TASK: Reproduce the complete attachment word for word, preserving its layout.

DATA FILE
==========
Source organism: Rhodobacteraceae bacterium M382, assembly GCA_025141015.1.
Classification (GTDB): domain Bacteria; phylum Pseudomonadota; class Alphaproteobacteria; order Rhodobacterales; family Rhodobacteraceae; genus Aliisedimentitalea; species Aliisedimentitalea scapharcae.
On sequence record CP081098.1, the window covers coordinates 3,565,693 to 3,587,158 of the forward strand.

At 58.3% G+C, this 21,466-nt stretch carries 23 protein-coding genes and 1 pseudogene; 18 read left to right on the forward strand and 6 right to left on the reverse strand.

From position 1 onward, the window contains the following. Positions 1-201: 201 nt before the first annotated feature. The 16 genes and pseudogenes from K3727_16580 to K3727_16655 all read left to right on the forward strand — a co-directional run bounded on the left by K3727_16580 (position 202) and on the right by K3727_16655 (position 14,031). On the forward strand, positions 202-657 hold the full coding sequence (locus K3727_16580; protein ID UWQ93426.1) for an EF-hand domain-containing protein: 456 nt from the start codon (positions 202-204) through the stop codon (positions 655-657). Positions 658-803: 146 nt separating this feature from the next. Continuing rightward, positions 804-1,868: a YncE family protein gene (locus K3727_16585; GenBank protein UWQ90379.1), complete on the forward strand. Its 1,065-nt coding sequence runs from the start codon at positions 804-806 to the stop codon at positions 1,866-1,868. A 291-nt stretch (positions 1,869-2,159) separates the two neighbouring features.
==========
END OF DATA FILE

Source organism: Rhodobacteraceae bacterium M382, assembly GCA_025141015.1.
Classification (GTDB): domain Bacteria; phylum Pseudomonadota; class Alphaproteobacteria; order Rhodobacterales; family Rhodobacteraceae; genus Aliisedimentitalea; species Aliisedimentitalea scapharcae.
On sequence record CP081098.1, the window covers coordinates 3,565,693 to 3,587,158 of the forward strand.

At 58.3% G+C, this 21,466-nt stretch carries 23 protein-coding genes and 1 pseudogene; 18 read left to right on the forward strand and 6 right to left on the reverse strand.

From position 1 onward, the window contains the following. Positions 1-201: 201 nt before the first annotated feature. The 16 genes and pseudogenes from K3727_16580 to K3727_16655 all read left to right on the forward strand — a co-directional run bounded on the left by K3727_16580 (position 202) and on the right by K3727_16655 (position 14,031). On the forward strand, positions 202-657 hold the full coding sequence (locus K3727_16580; protein ID UWQ93426.1) for an EF-hand domain-containing protein: 456 nt from the start codon (positions 202-204) through the stop codon (positions 655-657). Positions 658-803: 146 nt separating this feature from the next. Continuing rightward, positions 804-1,868: a YncE family protein gene (locus K3727_16585; GenBank protein UWQ90379.1), complete on the forward strand. Its 1,065-nt coding sequence runs from the start codon at positions 804-806 to the stop codon at positions 1,866-1,868. A 291-nt stretch (positions 1,869-2,159) separates the two neighbouring features.